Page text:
Sometimes, it's hard to tell when Elon Musk is joking.
At Tesla's (NASDAQ: TSLA) annual meeting earlier this month, when responding to an investor question about how he relaxes after work, Musk mentioned that one activity he enjoys is listening to music. The chief executive continued, teasing the possibility of some type of Tesla music-streaming service:
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A couple days later, Tesla introduced a new "Tesla Heard" curated playlist in its vehicles, and Musk suggested that Tesla may soon stream the playlist through the app so users can listen to the channel outside of Tesla vehicles.
The whole notion is bizarre. With everything that Tesla currently has on its plate -- preparing for the imminent Model 3 launch, designing the Model Y and Tesla Semi, continuing to integrate SolarCity and launch the solar roof, investing in infrastructure to support a larger fleet, just to name a few -- does it really make sense for Tesla to allocate time and energy into music streaming?
Musk wasn't joking. Recode reports that Tesla is in licensing negotiations with the major record labels, discussing the possibility of creating a proprietary music service for its vehicles. Tesla currently integrates Slacker Radio into its vehicles in the U.S., and Spotify into its vehicles outside the U.S.
Tesla didn't deny the report, either. "We believe it's important to have an exceptional in-car experience so our customers can listen to the music they want from whatever source they choose," a Tesla spokesperson told Recode. "Our goal is to simply achieve maximum happiness for our customers."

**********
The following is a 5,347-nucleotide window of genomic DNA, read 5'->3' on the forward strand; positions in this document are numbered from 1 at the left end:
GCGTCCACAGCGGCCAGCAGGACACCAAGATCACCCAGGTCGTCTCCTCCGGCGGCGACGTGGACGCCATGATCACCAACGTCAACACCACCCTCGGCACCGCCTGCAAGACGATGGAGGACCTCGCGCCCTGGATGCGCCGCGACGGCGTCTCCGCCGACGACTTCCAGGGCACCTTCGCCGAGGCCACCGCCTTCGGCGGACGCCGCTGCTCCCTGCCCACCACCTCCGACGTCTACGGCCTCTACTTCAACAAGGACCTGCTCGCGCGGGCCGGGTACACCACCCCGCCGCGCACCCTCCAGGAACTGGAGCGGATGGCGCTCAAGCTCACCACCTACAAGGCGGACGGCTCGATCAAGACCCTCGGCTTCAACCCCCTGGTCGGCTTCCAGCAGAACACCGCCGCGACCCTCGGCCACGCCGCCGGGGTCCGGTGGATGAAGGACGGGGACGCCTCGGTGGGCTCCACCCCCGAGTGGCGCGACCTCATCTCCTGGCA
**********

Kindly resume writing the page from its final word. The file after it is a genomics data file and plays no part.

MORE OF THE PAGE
The whole thing sounds like a potentially needless distraction. It's unlikely that a Tesla music-streaming service would serve as a differentiating factor, and it's just as unlikely that Tesla will beat incumbents at developing better matching algorithms.
There's also a matter of scale. Through the first quarter, Tesla had sold roughly 210,000 Model S and Model X vehicles combined to date, so the installed base is smaller than that figure because some of those vehicles have been retired, wrecked, or are otherwise no longer in service. The two largest paid music-streaming services, Spotify and Apple Music, now command almost 80 million subscribers combined. Those are services that already span across devices, which users have already customized to their tastes.
It would be much easier for Tesla to negotiate and expand Spotify's availability, or integrate Apple Music directly. Apple probably isn't willing to grant access to Apple Music unless Tesla is willing to support Apple CarPlay, which would essentially surrender the interface to the Mac maker, and Tesla doesn't want that. But expanding Spotify support seems quite feasible considering the companies' existing partnership.
Tesla has much more pressing things that it should be focusing on -- better to leave music streaming to the pros.
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